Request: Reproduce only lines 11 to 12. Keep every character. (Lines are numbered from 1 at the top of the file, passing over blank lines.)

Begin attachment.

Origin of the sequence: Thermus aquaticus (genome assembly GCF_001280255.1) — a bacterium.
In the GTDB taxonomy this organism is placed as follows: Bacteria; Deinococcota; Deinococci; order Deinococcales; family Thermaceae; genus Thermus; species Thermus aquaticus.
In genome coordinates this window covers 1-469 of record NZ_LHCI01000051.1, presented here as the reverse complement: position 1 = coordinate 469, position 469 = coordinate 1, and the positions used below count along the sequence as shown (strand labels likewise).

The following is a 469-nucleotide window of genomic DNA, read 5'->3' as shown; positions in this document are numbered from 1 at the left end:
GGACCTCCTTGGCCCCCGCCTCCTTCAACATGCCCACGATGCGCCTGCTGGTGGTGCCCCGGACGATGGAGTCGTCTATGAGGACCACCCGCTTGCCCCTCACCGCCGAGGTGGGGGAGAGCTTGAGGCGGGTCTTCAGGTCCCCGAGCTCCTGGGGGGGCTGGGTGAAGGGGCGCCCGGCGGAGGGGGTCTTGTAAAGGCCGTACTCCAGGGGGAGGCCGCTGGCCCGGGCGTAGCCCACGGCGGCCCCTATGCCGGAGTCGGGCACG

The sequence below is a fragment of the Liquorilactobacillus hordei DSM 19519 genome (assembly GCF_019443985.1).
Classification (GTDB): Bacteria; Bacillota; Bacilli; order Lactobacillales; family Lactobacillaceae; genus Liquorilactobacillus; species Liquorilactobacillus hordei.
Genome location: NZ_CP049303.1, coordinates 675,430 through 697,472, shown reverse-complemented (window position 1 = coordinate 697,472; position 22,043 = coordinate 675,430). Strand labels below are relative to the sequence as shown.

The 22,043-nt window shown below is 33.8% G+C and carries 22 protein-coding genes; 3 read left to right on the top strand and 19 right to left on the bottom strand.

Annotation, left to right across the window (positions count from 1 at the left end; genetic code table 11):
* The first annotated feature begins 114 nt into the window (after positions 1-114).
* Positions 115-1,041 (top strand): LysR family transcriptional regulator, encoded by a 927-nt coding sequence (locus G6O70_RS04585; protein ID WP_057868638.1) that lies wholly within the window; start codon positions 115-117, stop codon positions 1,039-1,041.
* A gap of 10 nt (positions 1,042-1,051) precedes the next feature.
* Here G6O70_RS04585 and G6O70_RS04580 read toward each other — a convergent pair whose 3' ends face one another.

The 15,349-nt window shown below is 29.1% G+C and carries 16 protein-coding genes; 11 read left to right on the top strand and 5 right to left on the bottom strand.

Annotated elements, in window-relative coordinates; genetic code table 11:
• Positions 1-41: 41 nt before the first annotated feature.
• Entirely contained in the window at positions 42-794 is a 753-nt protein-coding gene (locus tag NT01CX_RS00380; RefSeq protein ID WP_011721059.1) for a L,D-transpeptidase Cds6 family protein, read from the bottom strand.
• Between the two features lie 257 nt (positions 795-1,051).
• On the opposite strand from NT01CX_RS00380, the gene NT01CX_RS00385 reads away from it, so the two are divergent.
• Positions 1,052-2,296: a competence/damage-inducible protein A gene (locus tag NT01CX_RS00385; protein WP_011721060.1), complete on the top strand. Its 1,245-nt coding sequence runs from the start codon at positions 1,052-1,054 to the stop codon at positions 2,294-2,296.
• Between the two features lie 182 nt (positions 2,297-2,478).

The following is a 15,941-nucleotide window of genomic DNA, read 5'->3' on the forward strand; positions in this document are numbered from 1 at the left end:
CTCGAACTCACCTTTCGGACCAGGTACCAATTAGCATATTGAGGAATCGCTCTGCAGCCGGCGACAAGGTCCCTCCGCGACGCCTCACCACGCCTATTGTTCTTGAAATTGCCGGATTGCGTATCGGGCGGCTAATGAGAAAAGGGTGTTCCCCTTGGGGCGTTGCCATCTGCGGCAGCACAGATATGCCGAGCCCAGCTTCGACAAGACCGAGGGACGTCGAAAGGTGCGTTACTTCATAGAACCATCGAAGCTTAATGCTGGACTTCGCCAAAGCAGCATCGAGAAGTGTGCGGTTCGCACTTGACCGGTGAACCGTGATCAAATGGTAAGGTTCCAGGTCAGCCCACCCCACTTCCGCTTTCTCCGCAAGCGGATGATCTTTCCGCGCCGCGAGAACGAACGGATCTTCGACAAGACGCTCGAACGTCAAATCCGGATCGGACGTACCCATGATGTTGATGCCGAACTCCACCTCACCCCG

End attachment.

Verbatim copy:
* The first annotated feature begins 114 nt into the window (after positions 1-114).
* Positions 115-1,041 (top strand): LysR family transcriptional regulator, encoded by a 927-nt coding sequence (locus G6O70_RS04585; protein ID WP_057868638.1) that lies wholly within the window; start codon positions 115-117, stop codon positions 1,039-1,041.